10. revdcs

    revdcs Senior Member

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    Plastic bags are disappearing rapidly over here too with many shops charging for them. SPAR are in the vanguard of green innovation with a ‘plastic’ carrier that is 100% biodegradable because it’s made from starch. They also give them away free! Several of the meat producers in Devon are now looking at using these starch based products instead of the plastic trays that most supermarket meat comes in.

    Although plastic bags are a big problem, the video shows that it is other products, especially those which are used for drinks, that are causing the greatest concern. Perhaps the time has come to go back to glass bottles. A little more expensive to produce and transport but they are 100% recyclable and I guess that if we want to buy a drink, we should be bearing the cost and not the environment or future generations.
  11. brian eiland

    brian eiland Senior Member

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    Plastic Breaks Down in Ocean, After All -- And Fast

    Carolyn Barry
    for National Geographic News
    August 20, 2009

    Though ocean-borne plastic trash has a reputation as an indestructible, immortal environmental villain, scientists announced yesterday that some plastics actually decompose rapidly in the ocean. And, the researchers say, that's not a good thing.

    The team's new study is the first to show that degrading plastics are leaching potentially toxic chemicals such as bisphenol A into the seas, possibly threatening ocean animals, and us.

    Scientists had previously thought plastics broke down only at very high temperatures and over hundreds of years.

    The researchers behind a new study, however, found that plastic breaks down at cooler temperatures than expected, and within a year of the trash hitting the water.

    The Japan-based team collected samples in waters from the U.S., Europe, India, Japan, and elsewhere, lead researcher Katsuhiko Saido, a chemist with the College of Pharmacy at Nihon University in Japan, said via email.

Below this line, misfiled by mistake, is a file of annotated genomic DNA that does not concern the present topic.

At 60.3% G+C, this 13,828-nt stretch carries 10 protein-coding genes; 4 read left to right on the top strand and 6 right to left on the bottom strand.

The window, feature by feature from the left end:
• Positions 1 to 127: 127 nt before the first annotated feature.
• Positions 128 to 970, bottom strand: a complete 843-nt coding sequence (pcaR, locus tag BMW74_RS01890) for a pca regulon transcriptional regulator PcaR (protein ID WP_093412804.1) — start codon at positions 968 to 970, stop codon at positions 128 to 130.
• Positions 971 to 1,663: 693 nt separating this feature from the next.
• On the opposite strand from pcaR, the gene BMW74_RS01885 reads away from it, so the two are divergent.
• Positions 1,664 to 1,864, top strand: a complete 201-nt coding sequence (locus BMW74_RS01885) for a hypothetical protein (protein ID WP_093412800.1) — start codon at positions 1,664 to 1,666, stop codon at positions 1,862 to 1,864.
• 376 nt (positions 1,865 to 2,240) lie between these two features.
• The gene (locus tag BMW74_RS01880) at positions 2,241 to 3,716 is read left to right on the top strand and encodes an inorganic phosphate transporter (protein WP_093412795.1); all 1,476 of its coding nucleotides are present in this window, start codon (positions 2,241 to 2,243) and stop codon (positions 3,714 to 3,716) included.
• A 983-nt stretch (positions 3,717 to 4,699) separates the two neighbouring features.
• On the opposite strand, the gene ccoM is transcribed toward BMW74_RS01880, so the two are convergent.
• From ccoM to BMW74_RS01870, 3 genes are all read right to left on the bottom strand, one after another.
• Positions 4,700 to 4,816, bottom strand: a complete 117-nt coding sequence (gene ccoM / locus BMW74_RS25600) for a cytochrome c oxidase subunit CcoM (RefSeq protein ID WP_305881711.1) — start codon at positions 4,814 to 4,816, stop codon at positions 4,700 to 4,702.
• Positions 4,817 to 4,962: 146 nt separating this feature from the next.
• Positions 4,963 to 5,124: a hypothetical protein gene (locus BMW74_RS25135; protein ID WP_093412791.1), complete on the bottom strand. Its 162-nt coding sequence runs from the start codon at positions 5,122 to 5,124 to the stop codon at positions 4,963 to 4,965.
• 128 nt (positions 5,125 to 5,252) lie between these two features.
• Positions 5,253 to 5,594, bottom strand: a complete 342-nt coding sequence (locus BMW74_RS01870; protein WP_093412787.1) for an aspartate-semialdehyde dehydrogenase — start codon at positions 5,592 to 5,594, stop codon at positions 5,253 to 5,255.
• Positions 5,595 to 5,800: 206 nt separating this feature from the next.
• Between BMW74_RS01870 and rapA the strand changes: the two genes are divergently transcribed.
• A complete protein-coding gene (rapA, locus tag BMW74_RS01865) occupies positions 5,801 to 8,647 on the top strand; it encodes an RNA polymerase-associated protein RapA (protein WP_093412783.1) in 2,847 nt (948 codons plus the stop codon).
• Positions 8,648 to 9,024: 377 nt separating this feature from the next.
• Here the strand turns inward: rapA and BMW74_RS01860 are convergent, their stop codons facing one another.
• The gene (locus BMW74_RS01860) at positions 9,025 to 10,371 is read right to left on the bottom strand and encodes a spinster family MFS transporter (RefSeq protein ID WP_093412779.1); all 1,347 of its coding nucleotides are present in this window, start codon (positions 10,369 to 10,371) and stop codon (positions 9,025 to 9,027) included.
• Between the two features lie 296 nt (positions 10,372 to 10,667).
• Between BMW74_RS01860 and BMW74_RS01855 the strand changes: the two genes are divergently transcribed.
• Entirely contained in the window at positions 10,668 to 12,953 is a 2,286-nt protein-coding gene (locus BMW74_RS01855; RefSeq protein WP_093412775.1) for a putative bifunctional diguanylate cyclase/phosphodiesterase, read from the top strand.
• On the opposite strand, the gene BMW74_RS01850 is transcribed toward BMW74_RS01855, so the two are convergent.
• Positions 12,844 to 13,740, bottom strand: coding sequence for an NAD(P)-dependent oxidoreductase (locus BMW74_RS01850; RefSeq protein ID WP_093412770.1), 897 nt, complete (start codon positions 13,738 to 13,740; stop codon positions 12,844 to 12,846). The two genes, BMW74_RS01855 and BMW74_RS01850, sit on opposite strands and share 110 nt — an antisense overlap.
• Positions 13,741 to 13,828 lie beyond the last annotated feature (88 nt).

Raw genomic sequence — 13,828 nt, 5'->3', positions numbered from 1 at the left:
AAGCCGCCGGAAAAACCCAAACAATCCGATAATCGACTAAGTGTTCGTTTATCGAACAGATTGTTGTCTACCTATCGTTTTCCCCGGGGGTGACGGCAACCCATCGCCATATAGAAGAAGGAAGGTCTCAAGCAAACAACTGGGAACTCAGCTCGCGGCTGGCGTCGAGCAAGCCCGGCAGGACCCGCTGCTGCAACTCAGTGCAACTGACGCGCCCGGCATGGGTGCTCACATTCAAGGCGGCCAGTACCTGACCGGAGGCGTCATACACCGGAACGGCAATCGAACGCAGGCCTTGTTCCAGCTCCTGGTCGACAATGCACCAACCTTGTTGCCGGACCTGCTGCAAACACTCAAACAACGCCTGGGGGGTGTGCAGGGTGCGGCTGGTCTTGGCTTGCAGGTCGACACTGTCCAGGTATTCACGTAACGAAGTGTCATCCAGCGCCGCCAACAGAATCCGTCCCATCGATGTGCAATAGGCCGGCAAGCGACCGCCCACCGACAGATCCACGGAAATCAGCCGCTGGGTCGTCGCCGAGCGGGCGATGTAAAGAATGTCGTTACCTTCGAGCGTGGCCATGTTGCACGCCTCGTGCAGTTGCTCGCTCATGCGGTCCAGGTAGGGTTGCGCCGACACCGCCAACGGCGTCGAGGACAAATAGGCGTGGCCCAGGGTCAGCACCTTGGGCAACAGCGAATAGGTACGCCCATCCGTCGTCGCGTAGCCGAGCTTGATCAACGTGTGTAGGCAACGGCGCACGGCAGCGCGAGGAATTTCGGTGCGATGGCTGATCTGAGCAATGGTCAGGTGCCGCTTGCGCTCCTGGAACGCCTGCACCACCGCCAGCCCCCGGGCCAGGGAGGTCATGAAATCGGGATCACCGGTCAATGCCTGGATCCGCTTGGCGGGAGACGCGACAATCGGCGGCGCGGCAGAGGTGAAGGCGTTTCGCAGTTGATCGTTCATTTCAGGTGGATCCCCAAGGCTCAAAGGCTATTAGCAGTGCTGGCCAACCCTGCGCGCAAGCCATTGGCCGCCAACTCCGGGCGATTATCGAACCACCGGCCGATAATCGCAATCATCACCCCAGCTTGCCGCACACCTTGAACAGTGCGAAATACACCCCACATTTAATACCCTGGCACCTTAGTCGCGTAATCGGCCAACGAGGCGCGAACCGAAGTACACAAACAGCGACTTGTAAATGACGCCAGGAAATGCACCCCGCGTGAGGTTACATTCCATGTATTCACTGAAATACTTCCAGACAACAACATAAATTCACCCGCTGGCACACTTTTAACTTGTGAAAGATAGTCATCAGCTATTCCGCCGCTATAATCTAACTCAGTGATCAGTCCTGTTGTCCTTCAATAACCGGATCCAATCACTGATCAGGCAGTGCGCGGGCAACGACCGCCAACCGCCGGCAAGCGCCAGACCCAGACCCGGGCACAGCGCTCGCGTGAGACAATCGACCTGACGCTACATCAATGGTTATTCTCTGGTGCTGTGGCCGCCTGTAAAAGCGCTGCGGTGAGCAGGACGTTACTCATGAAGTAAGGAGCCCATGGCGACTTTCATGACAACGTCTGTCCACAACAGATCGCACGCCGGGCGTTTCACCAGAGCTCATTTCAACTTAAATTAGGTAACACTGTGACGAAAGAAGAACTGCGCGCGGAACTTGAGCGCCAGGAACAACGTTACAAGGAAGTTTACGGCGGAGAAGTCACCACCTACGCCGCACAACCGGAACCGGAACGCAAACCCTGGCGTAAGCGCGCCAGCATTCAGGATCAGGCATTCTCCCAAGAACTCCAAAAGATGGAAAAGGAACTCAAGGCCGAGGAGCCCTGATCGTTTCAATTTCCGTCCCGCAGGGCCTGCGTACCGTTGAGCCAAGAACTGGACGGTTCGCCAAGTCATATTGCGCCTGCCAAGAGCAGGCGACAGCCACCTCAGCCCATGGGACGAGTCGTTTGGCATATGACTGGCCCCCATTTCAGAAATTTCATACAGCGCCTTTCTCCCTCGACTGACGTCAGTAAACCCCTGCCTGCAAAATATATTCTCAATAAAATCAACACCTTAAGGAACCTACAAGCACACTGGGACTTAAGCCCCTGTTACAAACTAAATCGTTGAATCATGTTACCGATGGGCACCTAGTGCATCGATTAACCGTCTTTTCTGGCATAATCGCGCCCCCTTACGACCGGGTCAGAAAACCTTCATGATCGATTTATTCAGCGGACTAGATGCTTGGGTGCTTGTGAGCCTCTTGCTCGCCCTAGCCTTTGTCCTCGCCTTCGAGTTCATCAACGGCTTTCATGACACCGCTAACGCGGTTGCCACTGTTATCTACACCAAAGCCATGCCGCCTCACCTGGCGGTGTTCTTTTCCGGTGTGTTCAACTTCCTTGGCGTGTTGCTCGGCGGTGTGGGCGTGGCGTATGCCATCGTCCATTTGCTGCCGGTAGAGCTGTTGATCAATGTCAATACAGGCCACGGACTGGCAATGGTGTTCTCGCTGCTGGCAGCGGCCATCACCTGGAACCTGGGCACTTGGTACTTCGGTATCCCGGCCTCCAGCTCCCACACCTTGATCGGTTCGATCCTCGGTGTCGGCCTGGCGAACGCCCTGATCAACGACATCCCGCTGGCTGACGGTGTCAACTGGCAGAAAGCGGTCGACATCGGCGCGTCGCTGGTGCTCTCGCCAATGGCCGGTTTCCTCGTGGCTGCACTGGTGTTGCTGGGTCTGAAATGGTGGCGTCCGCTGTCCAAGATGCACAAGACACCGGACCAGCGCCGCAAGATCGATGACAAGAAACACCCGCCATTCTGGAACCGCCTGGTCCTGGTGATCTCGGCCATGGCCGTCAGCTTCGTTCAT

All the water samples were found to contain derivatives of polystyrene, a common plastic used in disposable cutlery, Styrofoam, and DVD cases, among other things, said Saido, who presented the findings at a meeting of the American Chemical Society in Washington, D.C., today.

    Plastic, he said, should be considered a new source of chemical pollution in the ocean.


    Cooking Up Plastic Soup in the Seas

    The toxic compounds the team found don't occur naturally in the ocean, and the researchers thought plastic was the culprit.

    The scientists later simulated the decomposition of polystyrene in the sea and found that it degraded at temperatures of 86 degrees Fahrenheit (30 degrees Celsius).

    Left behind in the water were the same compounds detected in the ocean samples, such as styrene trimer, a polystyrene by-product, and bisphenol A, a chemical used in hard plastics such as reusable water bottles and the linings of aluminum cans.

    Bisphenol A (BPA) has been shown to interfere with the reproductive systems of animals, while styrene monomer is a suspected carcinogen.

    The pollutants are likely to be more concentrated in areas heavily littered with plastic debris, such as ocean vortices, which occur where currents meet.

    (Related: "Giant Ocean-Trash Vortex Attracts Explorers.")


    Plastic Breaks Down Fast

    About 44 percent of all seabirds eat plastic, apparently by mistake, sometimes with fatal effects. And 267 marine species are affected by plastic garbage—animals are known to swallow plastic bags, which resemble jellyfish in mid-ocean, for example—according to a 2008 study in the journal Environmental Research by oceanographer and chemist Charles Moore, of the Algalita Marine Research Foundation.

    Now, it seems, they also face the invisible threat of toxic, plastic-derived chemicals.

    Once Styrofoam, for example, breaks down, the tiny polystyrene components start to sink, because they're heavier than water, Moore said. "So it's likely that this styrene pollutant is prevalent throughout the water column and not just at the surface."

    Along with Moore, David Barnes, a marine ecologist from the British Antarctic Survey, doesn't think the Japanese team's lab results can be applied uniformly across the ocean, however. Water temperatures are typically much cooler than the 86 degrees Fahrenheit in the study, he said.